Blue Fungi and Other Interesting 'Shrooms

I landed on an interesting page of images of strange and beautiful fungi the other day and thought I'd feature some of them here.


Indigo Milk Cap

[photo: cotinis]

[photo: Alan Rockafeller]

Lactarius indigo, also known as the indigo milk cap grows naturally in eastern North America, East Asia, and Central America; it has also been reported from southern France.

The milk, or latex, that oozes when the mushroom tissue is cut or broken is also indigo blue, but slowly turns green upon exposure to air. Oozes blue then turns green. Is that not the most awesome thing you've ever heard?

[photo: Dan Molter]

The cap is typically between 5 to 15 cm (2 to 6 in) broad, and the stem 2 to 8 cm (0.8 to 3 in) tall by 1 to 2.5 cm (0.4 to 1.0 in) thick. It is an edible mushroom, and is sold in rural markets in Mexico, Guatemala, and China. [wiki]

[photo: speakfreely]
I love blue things.

Golden Jelly Fungus
[photo: Lucarelli]
Tremella mesenterica also known as yellow brain, golden jelly fungus, yellow trembler, and witches' butter is a common jelly fungus.

The gelatinous, orange-yellow fruit body of this fungus, which can grow up to 7.5 cm (3.0 in) diameter, has a convoluted or lobed surface that is greasy or slimy when damp. It grows in crevices in bark, appearing during rainy weather. Within a few days after rain it dries into a thin film or shriveled mass capable of reviving after subsequent rain

It doesn't escape my notice that the word "gelatinous" has been used here at Frimmbits HQ twice in the last week.



[photo: Anna/All Thoughts Work Outdoors]

Yellow jelly fungus is widely distributed in temperate and tropical regions that include Africa, Asia, Australia, Europe, North and South America. Although considered bland and flavorless, the fungus is edible [wiki]

Stinkhorn Fungus
[photo: Lon & Queta]

[photo: kjbeath]

Aseroe rubra, also known as the anemone stinkhorn, sea anemone fungus and starfish fungus, is common and widespread and recognizable for its foul odour of carrion and its sea anemone shape when mature.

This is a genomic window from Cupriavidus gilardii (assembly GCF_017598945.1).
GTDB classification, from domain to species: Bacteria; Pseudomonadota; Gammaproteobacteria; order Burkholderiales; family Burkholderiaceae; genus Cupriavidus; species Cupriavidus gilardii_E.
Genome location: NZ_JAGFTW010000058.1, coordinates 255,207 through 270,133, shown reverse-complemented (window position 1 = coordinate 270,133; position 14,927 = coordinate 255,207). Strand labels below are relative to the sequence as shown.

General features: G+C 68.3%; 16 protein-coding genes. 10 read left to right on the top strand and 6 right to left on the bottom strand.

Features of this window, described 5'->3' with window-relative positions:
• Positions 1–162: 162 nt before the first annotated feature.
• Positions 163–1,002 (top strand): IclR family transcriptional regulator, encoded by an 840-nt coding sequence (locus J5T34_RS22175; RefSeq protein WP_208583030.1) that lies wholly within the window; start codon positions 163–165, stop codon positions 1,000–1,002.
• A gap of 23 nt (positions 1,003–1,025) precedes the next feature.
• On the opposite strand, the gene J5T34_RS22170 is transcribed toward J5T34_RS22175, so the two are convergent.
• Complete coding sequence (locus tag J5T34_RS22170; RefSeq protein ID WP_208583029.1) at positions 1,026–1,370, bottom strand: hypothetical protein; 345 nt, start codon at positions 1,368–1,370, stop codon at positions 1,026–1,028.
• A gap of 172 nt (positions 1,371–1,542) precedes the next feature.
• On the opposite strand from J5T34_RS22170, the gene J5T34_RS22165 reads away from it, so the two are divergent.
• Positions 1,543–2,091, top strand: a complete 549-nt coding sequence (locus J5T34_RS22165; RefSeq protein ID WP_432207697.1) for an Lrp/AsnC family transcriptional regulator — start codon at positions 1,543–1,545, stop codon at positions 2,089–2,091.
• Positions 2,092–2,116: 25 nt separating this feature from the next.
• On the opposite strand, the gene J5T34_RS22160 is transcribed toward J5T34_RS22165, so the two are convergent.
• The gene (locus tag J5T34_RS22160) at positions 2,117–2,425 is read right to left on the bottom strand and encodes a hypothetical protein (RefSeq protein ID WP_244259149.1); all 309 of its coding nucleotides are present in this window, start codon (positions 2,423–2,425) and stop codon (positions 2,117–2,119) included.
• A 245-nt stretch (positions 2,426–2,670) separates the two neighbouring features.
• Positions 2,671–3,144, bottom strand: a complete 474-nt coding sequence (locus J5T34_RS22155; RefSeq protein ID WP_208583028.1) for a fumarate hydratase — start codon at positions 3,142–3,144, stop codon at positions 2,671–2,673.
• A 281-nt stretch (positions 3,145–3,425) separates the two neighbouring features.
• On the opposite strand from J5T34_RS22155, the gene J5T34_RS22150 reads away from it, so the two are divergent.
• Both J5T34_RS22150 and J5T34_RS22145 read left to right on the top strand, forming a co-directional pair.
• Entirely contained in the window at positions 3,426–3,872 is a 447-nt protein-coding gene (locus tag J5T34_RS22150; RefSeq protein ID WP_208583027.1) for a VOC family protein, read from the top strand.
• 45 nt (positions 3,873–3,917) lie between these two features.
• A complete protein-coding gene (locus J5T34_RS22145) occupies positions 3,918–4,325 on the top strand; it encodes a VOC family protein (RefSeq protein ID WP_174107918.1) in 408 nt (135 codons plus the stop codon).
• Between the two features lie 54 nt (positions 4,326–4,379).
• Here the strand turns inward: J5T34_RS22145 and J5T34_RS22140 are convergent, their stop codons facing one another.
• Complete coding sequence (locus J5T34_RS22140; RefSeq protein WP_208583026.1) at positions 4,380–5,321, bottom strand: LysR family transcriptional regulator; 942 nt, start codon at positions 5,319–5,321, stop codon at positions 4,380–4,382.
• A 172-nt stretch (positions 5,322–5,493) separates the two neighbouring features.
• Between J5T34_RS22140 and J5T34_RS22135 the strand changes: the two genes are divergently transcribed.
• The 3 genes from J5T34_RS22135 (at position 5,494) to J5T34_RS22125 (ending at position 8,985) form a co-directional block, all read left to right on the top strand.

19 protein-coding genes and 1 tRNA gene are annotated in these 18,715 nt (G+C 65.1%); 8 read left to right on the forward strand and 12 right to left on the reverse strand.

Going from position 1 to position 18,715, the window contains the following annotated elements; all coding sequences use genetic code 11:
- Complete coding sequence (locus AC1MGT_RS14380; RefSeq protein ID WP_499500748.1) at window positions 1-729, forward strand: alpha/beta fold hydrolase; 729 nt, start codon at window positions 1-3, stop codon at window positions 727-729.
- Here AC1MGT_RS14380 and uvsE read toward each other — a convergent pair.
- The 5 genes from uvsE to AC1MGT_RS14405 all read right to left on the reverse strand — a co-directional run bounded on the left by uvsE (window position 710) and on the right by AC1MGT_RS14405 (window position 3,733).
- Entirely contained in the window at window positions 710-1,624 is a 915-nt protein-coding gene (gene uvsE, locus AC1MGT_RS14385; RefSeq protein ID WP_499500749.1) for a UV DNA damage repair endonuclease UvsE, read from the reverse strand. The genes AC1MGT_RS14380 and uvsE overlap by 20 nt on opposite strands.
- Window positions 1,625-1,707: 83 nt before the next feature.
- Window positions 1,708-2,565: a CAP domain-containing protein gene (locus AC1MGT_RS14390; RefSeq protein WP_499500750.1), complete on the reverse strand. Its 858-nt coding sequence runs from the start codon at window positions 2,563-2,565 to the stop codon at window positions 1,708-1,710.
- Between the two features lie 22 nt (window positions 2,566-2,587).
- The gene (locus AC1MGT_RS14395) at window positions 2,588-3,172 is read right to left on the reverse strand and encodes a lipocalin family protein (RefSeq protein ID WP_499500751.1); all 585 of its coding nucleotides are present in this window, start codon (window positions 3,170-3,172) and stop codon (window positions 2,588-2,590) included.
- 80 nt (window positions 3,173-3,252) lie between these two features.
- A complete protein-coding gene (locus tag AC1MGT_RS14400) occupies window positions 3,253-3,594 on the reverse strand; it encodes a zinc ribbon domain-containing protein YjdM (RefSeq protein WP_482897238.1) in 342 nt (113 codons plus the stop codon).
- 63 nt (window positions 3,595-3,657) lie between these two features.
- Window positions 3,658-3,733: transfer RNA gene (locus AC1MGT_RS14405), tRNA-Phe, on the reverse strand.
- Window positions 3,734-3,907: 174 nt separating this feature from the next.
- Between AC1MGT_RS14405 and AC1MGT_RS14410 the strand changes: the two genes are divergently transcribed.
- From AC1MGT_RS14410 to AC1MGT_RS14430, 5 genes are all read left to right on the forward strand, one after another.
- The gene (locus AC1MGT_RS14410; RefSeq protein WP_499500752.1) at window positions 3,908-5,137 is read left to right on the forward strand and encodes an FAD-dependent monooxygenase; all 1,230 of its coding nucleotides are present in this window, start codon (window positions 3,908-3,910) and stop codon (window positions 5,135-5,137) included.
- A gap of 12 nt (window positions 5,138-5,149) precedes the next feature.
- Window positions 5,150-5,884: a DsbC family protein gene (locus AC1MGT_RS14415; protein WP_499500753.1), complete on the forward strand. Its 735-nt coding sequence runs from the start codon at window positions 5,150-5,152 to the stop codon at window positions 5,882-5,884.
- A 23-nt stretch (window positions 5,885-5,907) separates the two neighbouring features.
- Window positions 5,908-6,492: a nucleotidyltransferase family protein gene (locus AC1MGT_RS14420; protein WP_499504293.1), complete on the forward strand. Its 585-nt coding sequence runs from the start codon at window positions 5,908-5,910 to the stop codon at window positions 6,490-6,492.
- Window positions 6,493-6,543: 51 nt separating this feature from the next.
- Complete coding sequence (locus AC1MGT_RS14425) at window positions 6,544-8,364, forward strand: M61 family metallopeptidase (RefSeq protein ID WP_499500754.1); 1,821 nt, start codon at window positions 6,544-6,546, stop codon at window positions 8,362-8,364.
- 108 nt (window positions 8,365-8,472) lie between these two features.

Like you couldn't tell it stunk the moment you looked at it.

Found in gardens on mulch and in grassy areas, it resembles a red star-shaped structure covered in brownish slime on a white stalk. It attracts flies, which spread its spores.

For something so common, I've never seen one before. *reads* Oh, it's common in Australia

[photo: Noah Siegel]
But wait, there's more!

It begins as a partly buried whitish egg-shaped structure 3 cm (1¼ in) in diameter, which bursts open as a hollow white stalk with reddish arms erupts and grows to a height of 10 cm (4 in). It matures into a reddish star-shaped structure with six to ten arms up to 3.5 cm (1½ in) long radiating from the central area. These arms are deeply divided into two limbs. 

The top of the fungus is covered with dark olive-brown slime or gleba, which smells of rotting meat. There is a cup-shaped volva at the base that is the remnants of the original egg. [wiki]

Wow...I just...wow.

[photo: RachelB/Project Noah]

The Wrinkled Peach
[image: Dan Molter]

[image: Dan Molter]

Rhodotus palmatus, also known as netted Rhodotus, the rosy veincap, or the wrinkled peach is found in eastern North America, northern Africa, Europe, and Asia; declining populations in Europe have led to its appearance in over half of the European fungal Red Lists of threatened species. Typically found growing on the stumps and logs of rotting hardwoods, it is declining in numbers in Europe and is on their Red list of threatened species.

It is not toxic but because of its bitter taste it is classified as inedible. [wiki]

[image: Dan Molter]
  
[image: Dan Molter]

Violet Coral
[photo: here]

[photo: Mark Steinmetz]

Clavaria zollingeri, commonly known as the violet coral or the magenta coral produces striking tubular, purple to pinkish-violet fruit bodies that grow up to 10 cm (3.9 in) tall and 7 cm (2.8 in) wide.

It has a widespread distribution, and has been found in Australia, New Zealand, North America, South America, and Asia. In North America, the distribution is restricted to the northeastern regions of the continent. It seems to have no special powers. [wiki]

[image: Dan Molter]

Pixie's Umbrella
[photo: Lorraine Phelan]

Mycena interrupta, commonly known as the pixie's parasol, is a species of mushroom. It has a Gondwanan distribution pattern.

Gondwanan, you say? Why yes. It's a *sniff* paleogeographical reference. Means when earth consisted of Pangea, Gonwana was the Southern of the two super-continents.  Laurasia was the other one.

So Pixie's umbrellas exist in parts of New Zealand, Australia, New Caledonia and Chili.

So why did the writer of the wiki article decide to explain this mushroom's range by saying it was Gondwanan? I have no idea but if you have to explain your explanation you're trying to hard. [wiki]

[photo: Lorraine Phelan]

[photo: Steve Axeford]

How can you not look at these little blue fungi and not love them just because they're blue?! I don't even care if the caps are often sticky and appear slimy looking, particularly in moist weather. Or that they ooze out of the earth in little slimy balls called globose. They're blue!


[photo: Bev Pascoe]

[photo: rnr.id.au]

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